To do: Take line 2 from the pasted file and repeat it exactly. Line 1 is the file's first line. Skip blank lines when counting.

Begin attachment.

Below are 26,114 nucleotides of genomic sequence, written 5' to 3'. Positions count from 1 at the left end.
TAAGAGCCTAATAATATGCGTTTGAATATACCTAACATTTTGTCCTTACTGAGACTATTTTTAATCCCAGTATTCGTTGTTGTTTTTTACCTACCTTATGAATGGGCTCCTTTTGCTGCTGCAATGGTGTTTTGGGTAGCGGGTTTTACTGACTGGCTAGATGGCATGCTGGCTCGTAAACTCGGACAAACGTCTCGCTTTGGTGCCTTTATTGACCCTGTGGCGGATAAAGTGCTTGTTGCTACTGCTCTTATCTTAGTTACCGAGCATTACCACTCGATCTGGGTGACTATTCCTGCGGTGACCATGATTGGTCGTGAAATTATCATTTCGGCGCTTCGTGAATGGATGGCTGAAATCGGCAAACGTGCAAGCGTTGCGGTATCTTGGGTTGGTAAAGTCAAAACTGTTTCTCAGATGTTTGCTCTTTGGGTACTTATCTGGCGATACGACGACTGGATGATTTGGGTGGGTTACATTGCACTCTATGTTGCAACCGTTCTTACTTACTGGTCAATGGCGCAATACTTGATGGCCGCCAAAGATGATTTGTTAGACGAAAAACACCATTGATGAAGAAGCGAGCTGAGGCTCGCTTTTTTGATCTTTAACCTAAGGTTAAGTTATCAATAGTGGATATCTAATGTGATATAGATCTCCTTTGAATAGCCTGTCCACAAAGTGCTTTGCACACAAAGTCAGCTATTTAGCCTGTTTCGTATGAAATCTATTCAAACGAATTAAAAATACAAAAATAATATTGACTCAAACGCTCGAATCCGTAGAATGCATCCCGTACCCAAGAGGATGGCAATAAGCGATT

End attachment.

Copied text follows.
TAAGAGCCTAATAATATGCGTTTGAATATACCTAACATTTTGTCCTTACTGAGACTATTTTTAATCCCAGTATTCGTTGTTGTTTTTTACCTACCTTATGAATGGGCTCCTTTTGCTGCTGCAATGGTGTTTTGGGTAGCGGGTTTTACTGACTGGCTAGATGGCATGCTGGCTCGTAAACTCGGACAAACGTCTCGCTTTGGTGCCTTTATTGACCCTGTGGCGGATAAAGTGCTTGTTGCTACTGCTCTTATCTTAGTTACCGAGCATTACCACTCGATCTGGGTGACTATTCCTGCGGTGACCATGATTGGTCGTGAAATTATCATTTCGGCGCTTCGTGAATGGATGGCTGAAATCGGCAAACGTGCAAGCGTTGCGGTATCTTGGGTTGGTAAAGTCAAAACTGTTTCTCAGATGTTTGCTCTTTGGGTACTTATCTGGCGATACGACGACTGGATGATTTGGGTGGGTTACATTGCACTCTATGTTGCAACCGTTCTTACTTACTGGTCAATGGCGCAATACTTGATGGCCGCCAAAGATGATTTGTTAGACGAAAAACACCATTGATGAAGAAGCGAGCTGAGGCTCGCTTTTTTGATCTTTAACCTAAGGTTAAGTTATCAATAGTGGATATCTAATGTGATATAGATCTCCTTTGAATAGCCTGTCCACAAAGTGCTTTGCACACAAAGTCAGCTATTTAGCCTGTTTCGTATGAAATCTATTCAAACGAATTAAAAATACAAAAATAATATTGACTCAAACGCTCGAATCCGTAGAATGCATCCCGTACCCAAGAGGATGGCAATAAGCGATT